In this case, though, practically the whole mass of uranium undergoes fission within a millisecond, while the outer shell (while still exploding) acts as a tamper. Only a very thin layer will neither undergo fission nor provide inertial confinement. Immediately after, the enormous neutron flux will trigger fission in that thin layer too.

At the same time, the neutron density will be enough to achieve a very high burn everywhere inside the sphere. So, while Little Boy had an efficiency of about 1.4%, and we can expect a fission efficiency of 50% (same source) due to the size, the actual energy efficiency will be much higher because the reaction will proceed further. A rough (probably incorrect) estimate based on the hypothesis that all the byproducts will be made up of the lowest (most "burnt") isotopes from the Hiroshima explosion tells us that the per-mass energy release should be about twenty times higher. And the mass of the sphere is around 9,948,368,333,000 higher than the fissioned mass at Hiroshima; we can then estimate an energy release to the tune of three billion megatons.

I wouldn't be surprised in the least if the radiation density at the center of the fireball allowed photodisintegration (photo-fission) and further increased the energy release (or maybe the reaction would find an equilibrium between photofission and nucleosynthesis, which is endothermic).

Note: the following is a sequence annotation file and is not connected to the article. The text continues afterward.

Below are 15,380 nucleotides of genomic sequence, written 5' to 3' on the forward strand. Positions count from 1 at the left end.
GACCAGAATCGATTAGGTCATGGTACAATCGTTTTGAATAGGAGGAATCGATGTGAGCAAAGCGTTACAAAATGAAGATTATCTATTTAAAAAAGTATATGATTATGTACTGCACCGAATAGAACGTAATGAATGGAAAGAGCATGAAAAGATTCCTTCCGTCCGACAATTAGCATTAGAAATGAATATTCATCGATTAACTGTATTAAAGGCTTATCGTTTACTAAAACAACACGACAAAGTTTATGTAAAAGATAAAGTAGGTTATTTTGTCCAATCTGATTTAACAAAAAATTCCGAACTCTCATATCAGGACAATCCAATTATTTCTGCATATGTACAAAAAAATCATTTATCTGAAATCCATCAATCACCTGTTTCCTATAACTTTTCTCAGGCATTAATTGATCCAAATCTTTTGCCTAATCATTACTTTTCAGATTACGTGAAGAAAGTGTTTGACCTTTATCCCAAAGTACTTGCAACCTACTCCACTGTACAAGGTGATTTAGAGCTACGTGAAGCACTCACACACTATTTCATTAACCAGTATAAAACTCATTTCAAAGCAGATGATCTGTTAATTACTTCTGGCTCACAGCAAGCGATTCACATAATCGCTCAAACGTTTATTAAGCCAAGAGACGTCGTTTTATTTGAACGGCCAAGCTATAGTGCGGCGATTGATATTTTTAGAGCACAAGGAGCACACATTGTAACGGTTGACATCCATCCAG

There is no need to calculate the exact magnitude of the explosion: it would not be enough to vaporize the Earth, but the radiative shock would scorch the target hemisphere and supply enough secondary activation to thoroughly poison the whole atmosphere as well as the oceans, as if the primary onslaught weren't enough.

The atmospheric blast reaches the other side of the planet after about sixteen hours - actually way less than that due to the speed of sound being higher in the high atmosphere - and increases constantly for at least eight hours; but the havoc it causes is probably nothing compared to the reentry of the incandescent, radioactive tephra from ground zero. Oh, the storm winds are radioactive too.

Primary concussion should be more than enough to trigger most existent fault lines, and seismic waves travel faster than sound in air; so for those countries that did not see the blast aurora, the first hint something went very, very wrong (apart from communications gone awry and possibly a sudden "sour, metallic taste in the mouth") might be a series of catastrophic earthquakes and volcanic eruptions.

Also, atmospheric pressure will finally stabilize to much lower value, possibly all the way to half of the former total, due to the gases being ionized and stripped off the Earth. In the worst scenario, oxygen partial pressure goes from 21% to about 11-12%, below the level sustaining current terrestrial life. I'm uncertain whether to count oxidation and burning - it might well be the case that there is not very much left to actually burn. If there is, then the oxygen goes still lower, and CO2 contents goes up.